Members of the radical group MOVE made two desperate, but unsuccessful, attempts to help four children escape as their burning row house collapsed around them in flames, a frightened 13-year-old survivor testified today.
Michael Moses Ward, known as "Birdie Africa" during his years with MOVE, said the first escape attempt began after police dropped a bomb on the roof at 5:27 p.m. May 13 but stopped when "the cops started shooting."
That forced the children to remain in a basement garage, where they had huddled for 13 hours under wet blankets as adults in the house waged a daylong battle with police, he said.
The second attempt came "when the fire got real heavy and we smell all that smoke and we couldn't breathe. That's when we started yelling, 'The kids coming out,' " Ward said in a dramatic videotaped interview played today before a commission investigating the incident in which four children and seven adults died.
Obviously pained and nervous, Ward said he and three other sobbing children and Ramona Africa, 30, the only other survivor, "all started shouting, trying to come out, and trying to all come out . . . . 'Mona went out, and she said it is all right now, we could come out, and then we all started running to come out."
This time, he said, "They the police wasn't shooting." But the rear of the house was engulfed in smoke, and flaming debris was falling from the roof, other testimony showed.
Ward said he tried to climb a backyard fence to escape as Ramona Africa helped Phil Africa, 12, and Tree Africa, 15. All MOVE members used the last name Africa.
"Then she told them to keep running," he added. "She tried to get me, and I didn't make it. Then I fell, and I kept on running again . . . that is when I fell and I fainted."
A police officer found Ward badly burned in a pool of water in an alley behind the row house. Ramona was arrested nearby. The other children were never seen alive.
Ward, extremely shy, wore blue jeans, a striped polo shirt and a windbreaker for the 140-minute interview, broadcast on public television in the 15th day of hearings.
Two police officers, who observed the escape attempt from windows in a house across the alley, corroborated parts of Ward's testimony. They said they saw the 13-year-old, an adult woman and two other teen-agers in the backyard as the fire became an inferno.
But the officers testified they saw only one escape attempt. They said a male left the house behind the children, fired four or five rifle shots toward police positions and retreated into the burning house with one of the children. The house collapsed moments later.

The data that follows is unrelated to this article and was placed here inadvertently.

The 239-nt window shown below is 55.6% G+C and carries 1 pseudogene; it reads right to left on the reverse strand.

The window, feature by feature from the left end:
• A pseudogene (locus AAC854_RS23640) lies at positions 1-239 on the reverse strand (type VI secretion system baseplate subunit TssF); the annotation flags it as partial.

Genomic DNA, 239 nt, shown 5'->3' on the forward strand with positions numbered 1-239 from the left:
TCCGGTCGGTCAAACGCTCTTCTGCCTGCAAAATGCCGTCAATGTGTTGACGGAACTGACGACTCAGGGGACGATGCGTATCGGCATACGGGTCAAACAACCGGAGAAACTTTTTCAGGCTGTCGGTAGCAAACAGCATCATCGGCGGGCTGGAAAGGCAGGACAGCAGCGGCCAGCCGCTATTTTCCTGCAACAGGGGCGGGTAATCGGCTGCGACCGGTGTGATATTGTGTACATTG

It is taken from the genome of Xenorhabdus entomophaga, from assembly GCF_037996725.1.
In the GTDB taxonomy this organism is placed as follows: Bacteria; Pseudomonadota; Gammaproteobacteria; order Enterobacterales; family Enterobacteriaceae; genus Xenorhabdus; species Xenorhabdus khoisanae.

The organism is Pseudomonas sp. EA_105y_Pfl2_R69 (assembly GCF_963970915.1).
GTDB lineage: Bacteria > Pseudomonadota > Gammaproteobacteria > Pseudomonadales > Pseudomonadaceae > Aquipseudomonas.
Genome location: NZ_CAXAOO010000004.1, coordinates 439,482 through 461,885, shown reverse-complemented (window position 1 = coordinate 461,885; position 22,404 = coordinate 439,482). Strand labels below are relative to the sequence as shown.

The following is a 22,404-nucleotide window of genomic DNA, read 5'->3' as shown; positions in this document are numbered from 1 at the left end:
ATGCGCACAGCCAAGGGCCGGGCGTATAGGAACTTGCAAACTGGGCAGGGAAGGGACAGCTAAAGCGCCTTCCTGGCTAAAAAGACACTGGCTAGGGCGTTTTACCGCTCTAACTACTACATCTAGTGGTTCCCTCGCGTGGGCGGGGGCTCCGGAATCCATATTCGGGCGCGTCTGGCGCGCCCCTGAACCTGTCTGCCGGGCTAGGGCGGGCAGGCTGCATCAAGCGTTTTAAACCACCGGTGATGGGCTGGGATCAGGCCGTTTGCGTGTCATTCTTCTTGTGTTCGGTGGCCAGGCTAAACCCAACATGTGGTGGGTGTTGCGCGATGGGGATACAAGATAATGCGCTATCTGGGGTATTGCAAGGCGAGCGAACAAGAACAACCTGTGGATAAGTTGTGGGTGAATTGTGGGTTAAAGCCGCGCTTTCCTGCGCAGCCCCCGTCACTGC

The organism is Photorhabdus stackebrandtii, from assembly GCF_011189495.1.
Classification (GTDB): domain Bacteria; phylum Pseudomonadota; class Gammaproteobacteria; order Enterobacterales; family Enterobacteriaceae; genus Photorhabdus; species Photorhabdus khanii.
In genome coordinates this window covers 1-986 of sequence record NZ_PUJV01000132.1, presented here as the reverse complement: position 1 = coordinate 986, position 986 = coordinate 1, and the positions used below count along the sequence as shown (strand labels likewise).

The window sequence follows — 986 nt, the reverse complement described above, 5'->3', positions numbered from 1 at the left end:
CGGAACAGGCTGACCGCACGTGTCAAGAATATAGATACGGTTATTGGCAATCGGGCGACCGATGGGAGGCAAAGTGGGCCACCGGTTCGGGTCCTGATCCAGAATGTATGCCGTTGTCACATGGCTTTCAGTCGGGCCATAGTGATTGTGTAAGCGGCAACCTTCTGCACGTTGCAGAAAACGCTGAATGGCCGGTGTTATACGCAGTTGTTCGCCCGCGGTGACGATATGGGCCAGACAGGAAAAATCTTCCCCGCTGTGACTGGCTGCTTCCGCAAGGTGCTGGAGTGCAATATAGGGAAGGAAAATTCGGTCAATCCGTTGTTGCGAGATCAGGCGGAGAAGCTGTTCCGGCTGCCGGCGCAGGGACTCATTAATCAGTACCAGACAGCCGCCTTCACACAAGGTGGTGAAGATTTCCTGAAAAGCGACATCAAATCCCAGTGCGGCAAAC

Sixty other houses in a two-block area were destroyed in the six-hour blaze ignited when police dropped the bomb.
Ramona Africa, jailed on several charges connected with the incident, has refused to testify before the 11-member panel appointed by Mayor W. Wilson Goode.
Ward's testimony was the first public glimpse inside the MOVE compound since the battle with police began at dawn May 13.
He is a shy, withdrawn teen-ager whose mother, Rhonda Harris Africa, died in the fire with another child in her arms. His father, with whom he now lives, was not a MOVE member.
David S. Shrager, the youth's lawyer, said Ward has spent 90 percent of his life in MOVE communes where he was never permitted to play with toys, watch television or attend school. "When he came out, he could not read or write nor even tell time," Shrager said.
Ward was apparently an obedient, streetwise kid. Speaking in hushed, barely audible tones, he said MOVE children were allowed to eat only raw fish and vegetables, although they sometimes "sneaked cooked food" and once were fed raw chicken.
The children washed their own clothing; helped adult members build a bunker of logs, steel and plywood atop the row house; kept a lookout for police officers, whom they knew by name, and talked openly of "getting ready for the confrontation," he said.
"What is a confrontation?" panel Chairman William H. Brown III asked.
"When the cops come and stuff," the youth replied.
He said the children were asleep on the second floor May 13 when they were awakened by Police Commissioner Gregore Sambor's order at dawn that everyone leave the house. The children and women went to the basement garage and, after the shooting began, Ward said one adult told him, "They got some mean bombs out there."
The children spent the next 13 hours under blankets soaked with water to protect them from tear gas, and they heard gunshots and explosions, he said. At one point, presumably in midafternoon, Ward said that adults told the children to leave the house but "we said we didn't want to go. We wanted to be with them."
This changed when police dropped what Ward called "the big bomb" from a helicopter in an attempt to destroy the rooftop bunker. "It shook the whole house up," he said.
Conrad Africa, one of four males in the house, opened the garage door attempting to lead the children to freedom, Ward said. "They police started shooting and then came back and shut the thing up . . . . It was a 'do-do-do-do-do.' Just that. Like bullets were going after each other."